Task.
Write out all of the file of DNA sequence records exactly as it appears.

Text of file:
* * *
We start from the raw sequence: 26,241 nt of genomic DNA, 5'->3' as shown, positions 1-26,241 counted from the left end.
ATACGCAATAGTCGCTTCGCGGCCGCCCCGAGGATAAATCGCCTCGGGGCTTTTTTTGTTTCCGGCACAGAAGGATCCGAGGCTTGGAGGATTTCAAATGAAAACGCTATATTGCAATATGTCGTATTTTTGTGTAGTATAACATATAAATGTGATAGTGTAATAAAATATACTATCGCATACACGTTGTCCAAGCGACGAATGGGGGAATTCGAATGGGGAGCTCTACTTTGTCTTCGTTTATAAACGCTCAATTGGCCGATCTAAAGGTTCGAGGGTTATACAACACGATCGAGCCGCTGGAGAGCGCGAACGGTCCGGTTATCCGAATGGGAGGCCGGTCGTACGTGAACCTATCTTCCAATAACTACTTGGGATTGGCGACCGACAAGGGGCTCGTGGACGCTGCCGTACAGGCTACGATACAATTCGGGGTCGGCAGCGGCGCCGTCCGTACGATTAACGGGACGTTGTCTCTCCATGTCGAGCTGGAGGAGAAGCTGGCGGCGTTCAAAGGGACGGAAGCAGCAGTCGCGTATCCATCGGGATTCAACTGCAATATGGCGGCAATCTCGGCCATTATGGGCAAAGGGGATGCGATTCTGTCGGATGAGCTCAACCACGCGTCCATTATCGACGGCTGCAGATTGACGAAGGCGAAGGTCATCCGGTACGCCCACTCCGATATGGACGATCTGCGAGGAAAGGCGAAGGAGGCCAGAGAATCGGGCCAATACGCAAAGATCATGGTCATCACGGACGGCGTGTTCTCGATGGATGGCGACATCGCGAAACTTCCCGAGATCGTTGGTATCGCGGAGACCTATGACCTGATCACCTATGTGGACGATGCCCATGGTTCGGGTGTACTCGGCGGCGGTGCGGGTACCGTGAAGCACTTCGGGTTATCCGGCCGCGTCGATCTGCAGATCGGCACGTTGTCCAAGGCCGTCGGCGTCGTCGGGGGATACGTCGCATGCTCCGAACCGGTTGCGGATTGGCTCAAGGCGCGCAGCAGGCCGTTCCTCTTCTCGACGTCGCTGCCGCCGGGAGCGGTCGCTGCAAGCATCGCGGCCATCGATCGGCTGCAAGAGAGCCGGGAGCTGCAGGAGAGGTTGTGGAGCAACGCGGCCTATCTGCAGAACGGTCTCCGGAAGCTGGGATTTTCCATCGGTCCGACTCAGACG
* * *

We start from the raw sequence: 26,241 nt of genomic DNA, 5'->3' as shown, positions 1-26,241 counted from the left end.
ATACGCAATAGTCGCTTCGCGGCCGCCCCGAGGATAAATCGCCTCGGGGCTTTTTTTGTTTCCGGCACAGAAGGATCCGAGGCTTGGAGGATTTCAAATGAAAACGCTATATTGCAATATGTCGTATTTTTGTGTAGTATAACATATAAATGTGATAGTGTAATAAAATATACTATCGCATACACGTTGTCCAAGCGACGAATGGGGGAATTCGAATGGGGAGCTCTACTTTGTCTTCGTTTATAAACGCTCAATTGGCCGATCTAAAGGTTCGAGGGTTATACAACACGATCGAGCCGCTGGAGAGCGCGAACGGTCCGGTTATCCGAATGGGAGGCCGGTCGTACGTGAACCTATCTTCCAATAACTACTTGGGATTGGCGACCGACAAGGGGCTCGTGGACGCTGCCGTACAGGCTACGATACAATTCGGGGTCGGCAGCGGCGCCGTCCGTACGATTAACGGGACGTTGTCTCTCCATGTCGAGCTGGAGGAGAAGCTGGCGGCGTTCAAAGGGACGGAAGCAGCAGTCGCGTATCCATCGGGATTCAACTGCAATATGGCGGCAATCTCGGCCATTATGGGCAAAGGGGATGCGATTCTGTCGGATGAGCTCAACCACGCGTCCATTATCGACGGCTGCAGATTGACGAAGGCGAAGGTCATCCGGTACGCCCACTCCGATATGGACGATCTGCGAGGAAAGGCGAAGGAGGCCAGAGAATCGGGCCAATACGCAAAGATCATGGTCATCACGGACGGCGTGTTCTCGATGGATGGCGACATCGCGAAACTTCCCGAGATCGTTGGTATCGCGGAGACCTATGACCTGATCACCTATGTGGACGATGCCCATGGTTCGGGTGTACTCGGCGGCGGTGCGGGTACCGTGAAGCACTTCGGGTTATCCGGCCGCGTCGATCTGCAGATCGGCACGTTGTCCAAGGCCGTCGGCGTCGTCGGGGGATACGTCGCATGCTCCGAACCGGTTGCGGATTGGCTCAAGGCGCGCAGCAGGCCGTTCCTCTTCTCGACGTCGCTGCCGCCGGGAGCGGTCGCTGCAAGCATCGCGGCCATCGATCGGCTGCAAGAGAGCCGGGAGCTGCAGGAGAGGTTGTGGAGCAACGCGGCCTATCTGCAGAACGGTCTCCGGAAGCTGGGATTTTCCATCGGTCCGACTCAGACG